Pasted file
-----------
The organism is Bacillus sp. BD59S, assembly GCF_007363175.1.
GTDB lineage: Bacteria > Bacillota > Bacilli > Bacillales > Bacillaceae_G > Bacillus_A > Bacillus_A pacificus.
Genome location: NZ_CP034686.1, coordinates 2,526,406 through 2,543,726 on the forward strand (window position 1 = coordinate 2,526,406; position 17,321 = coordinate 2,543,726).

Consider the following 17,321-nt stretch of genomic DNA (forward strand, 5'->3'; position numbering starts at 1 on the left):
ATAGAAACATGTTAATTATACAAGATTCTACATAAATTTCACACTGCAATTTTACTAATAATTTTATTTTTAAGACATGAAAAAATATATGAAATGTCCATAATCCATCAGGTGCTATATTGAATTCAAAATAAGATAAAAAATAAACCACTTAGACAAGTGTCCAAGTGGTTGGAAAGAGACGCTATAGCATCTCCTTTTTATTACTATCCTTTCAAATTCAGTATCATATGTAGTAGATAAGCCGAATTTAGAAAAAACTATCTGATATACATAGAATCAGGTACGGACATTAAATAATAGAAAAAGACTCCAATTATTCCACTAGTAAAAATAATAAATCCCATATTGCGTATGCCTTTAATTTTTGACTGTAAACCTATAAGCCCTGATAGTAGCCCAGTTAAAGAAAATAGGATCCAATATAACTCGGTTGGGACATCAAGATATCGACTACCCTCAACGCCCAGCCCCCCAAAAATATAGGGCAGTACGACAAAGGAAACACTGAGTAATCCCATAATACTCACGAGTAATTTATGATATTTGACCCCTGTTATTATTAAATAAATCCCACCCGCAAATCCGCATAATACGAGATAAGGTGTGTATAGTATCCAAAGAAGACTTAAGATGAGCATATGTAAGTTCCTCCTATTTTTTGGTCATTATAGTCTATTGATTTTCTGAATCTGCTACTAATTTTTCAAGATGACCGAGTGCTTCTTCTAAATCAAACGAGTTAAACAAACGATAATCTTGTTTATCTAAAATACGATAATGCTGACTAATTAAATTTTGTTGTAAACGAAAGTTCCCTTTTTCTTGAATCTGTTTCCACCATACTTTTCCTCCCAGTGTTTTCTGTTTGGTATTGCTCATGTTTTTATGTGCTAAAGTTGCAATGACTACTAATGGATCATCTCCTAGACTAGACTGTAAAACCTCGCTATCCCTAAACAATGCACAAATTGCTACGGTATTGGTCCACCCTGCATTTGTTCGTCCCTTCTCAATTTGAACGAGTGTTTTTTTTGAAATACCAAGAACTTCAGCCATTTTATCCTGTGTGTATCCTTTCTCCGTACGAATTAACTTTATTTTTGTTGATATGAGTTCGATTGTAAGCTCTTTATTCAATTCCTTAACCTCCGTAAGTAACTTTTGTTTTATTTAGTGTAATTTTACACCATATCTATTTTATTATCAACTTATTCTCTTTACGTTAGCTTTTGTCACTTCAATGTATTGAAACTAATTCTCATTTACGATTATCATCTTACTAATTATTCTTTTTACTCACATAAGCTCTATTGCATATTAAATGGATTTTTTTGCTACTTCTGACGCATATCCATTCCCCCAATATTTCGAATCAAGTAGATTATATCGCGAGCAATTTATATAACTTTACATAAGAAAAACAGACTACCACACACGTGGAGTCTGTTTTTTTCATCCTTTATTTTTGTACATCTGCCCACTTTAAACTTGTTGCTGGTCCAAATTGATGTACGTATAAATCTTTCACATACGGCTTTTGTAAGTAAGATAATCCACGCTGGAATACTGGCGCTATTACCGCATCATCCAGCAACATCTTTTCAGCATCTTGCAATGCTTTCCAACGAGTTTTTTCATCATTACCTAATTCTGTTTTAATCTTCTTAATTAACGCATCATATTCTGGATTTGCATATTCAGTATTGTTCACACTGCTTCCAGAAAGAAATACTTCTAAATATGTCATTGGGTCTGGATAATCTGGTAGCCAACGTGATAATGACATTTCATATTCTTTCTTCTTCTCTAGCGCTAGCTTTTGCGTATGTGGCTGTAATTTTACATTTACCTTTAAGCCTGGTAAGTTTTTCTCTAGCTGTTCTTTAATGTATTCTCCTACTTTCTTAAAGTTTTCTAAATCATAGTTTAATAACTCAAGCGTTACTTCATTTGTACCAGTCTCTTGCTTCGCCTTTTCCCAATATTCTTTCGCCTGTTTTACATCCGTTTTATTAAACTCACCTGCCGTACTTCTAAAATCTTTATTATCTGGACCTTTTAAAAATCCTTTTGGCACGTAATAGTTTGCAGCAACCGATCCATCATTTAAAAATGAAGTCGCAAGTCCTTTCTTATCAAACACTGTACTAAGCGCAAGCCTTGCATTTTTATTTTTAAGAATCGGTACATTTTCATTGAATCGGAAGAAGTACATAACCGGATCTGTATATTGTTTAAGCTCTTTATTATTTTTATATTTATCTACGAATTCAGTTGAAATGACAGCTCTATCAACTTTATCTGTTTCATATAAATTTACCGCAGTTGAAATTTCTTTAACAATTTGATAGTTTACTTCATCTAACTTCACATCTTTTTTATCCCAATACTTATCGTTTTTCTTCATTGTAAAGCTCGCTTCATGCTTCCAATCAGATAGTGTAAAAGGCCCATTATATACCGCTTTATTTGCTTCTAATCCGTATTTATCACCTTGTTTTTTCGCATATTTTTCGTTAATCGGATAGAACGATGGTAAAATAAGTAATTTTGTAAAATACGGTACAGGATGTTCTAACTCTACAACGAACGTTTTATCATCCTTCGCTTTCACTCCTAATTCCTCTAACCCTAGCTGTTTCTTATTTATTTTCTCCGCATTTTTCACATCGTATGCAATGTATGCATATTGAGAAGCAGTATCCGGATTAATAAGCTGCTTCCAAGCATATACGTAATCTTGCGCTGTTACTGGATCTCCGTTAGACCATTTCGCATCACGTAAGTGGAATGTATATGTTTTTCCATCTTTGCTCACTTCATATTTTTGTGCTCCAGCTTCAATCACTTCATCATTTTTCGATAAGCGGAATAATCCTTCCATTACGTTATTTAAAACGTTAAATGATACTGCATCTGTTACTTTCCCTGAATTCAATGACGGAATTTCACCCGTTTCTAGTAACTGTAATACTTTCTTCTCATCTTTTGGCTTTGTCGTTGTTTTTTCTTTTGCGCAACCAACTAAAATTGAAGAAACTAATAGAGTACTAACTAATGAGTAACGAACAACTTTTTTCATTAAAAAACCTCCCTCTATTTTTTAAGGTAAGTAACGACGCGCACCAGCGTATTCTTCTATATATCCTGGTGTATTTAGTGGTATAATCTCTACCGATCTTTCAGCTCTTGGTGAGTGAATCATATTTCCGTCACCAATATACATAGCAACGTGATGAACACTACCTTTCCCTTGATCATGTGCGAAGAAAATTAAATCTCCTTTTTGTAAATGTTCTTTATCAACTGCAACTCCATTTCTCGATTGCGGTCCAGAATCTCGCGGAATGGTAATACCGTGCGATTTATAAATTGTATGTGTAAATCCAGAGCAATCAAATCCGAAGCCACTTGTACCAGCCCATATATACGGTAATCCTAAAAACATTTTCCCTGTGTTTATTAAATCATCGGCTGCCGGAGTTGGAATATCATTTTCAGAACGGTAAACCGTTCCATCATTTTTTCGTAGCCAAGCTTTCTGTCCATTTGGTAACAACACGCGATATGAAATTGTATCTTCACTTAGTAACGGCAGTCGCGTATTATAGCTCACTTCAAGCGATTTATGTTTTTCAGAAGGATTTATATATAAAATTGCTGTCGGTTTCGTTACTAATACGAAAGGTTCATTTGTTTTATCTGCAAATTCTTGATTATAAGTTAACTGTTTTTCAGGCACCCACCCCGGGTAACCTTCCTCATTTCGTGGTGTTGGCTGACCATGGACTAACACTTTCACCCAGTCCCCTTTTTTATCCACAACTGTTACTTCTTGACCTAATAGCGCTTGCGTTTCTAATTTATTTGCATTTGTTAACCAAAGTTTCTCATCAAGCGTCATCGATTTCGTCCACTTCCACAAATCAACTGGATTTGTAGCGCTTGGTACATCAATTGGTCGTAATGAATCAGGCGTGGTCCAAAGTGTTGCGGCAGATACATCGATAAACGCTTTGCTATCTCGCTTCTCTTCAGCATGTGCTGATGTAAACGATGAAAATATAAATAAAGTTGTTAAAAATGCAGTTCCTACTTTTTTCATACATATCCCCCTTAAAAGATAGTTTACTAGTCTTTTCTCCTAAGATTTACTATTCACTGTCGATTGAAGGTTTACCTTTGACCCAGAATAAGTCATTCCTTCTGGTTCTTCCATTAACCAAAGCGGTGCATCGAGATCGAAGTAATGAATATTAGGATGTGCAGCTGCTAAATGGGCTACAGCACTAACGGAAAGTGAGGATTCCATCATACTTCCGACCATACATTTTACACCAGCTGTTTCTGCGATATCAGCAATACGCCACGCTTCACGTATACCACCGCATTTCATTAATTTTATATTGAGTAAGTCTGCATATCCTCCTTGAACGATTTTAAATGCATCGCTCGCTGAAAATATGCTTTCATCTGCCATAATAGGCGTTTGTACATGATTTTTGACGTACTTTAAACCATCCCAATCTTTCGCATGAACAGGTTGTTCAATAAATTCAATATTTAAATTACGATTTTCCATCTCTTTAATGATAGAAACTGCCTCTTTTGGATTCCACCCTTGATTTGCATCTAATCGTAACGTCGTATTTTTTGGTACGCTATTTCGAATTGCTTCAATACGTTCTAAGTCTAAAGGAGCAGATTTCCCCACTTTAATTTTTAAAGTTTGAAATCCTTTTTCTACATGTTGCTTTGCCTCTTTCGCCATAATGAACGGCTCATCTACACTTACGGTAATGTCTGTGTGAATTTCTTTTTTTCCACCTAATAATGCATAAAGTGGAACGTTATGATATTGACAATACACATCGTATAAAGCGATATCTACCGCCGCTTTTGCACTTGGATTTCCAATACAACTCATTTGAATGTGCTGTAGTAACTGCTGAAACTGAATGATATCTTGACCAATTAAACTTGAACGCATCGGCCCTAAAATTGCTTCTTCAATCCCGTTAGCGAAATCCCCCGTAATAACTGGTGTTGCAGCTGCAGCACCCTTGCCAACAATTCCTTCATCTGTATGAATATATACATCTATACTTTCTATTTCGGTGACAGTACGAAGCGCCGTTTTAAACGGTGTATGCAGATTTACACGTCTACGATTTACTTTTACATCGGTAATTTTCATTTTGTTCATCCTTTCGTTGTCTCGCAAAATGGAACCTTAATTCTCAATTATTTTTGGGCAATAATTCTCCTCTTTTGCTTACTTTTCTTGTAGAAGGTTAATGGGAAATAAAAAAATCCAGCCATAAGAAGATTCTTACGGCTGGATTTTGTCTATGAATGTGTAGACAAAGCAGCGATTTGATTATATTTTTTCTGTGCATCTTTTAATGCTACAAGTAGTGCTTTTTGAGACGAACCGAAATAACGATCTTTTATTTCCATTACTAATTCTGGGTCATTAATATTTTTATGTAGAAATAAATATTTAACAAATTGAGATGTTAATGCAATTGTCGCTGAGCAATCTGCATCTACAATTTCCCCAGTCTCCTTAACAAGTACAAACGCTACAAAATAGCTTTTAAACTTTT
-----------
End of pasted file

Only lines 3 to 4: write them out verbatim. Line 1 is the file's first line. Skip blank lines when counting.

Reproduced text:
Genome location: NZ_CP034686.1, coordinates 2,526,406 through 2,543,726 on the forward strand (window position 1 = coordinate 2,526,406; position 17,321 = coordinate 2,543,726).

Consider the following 17,321-nt stretch of genomic DNA (forward strand, 5'->3'; position numbering starts at 1 on the left):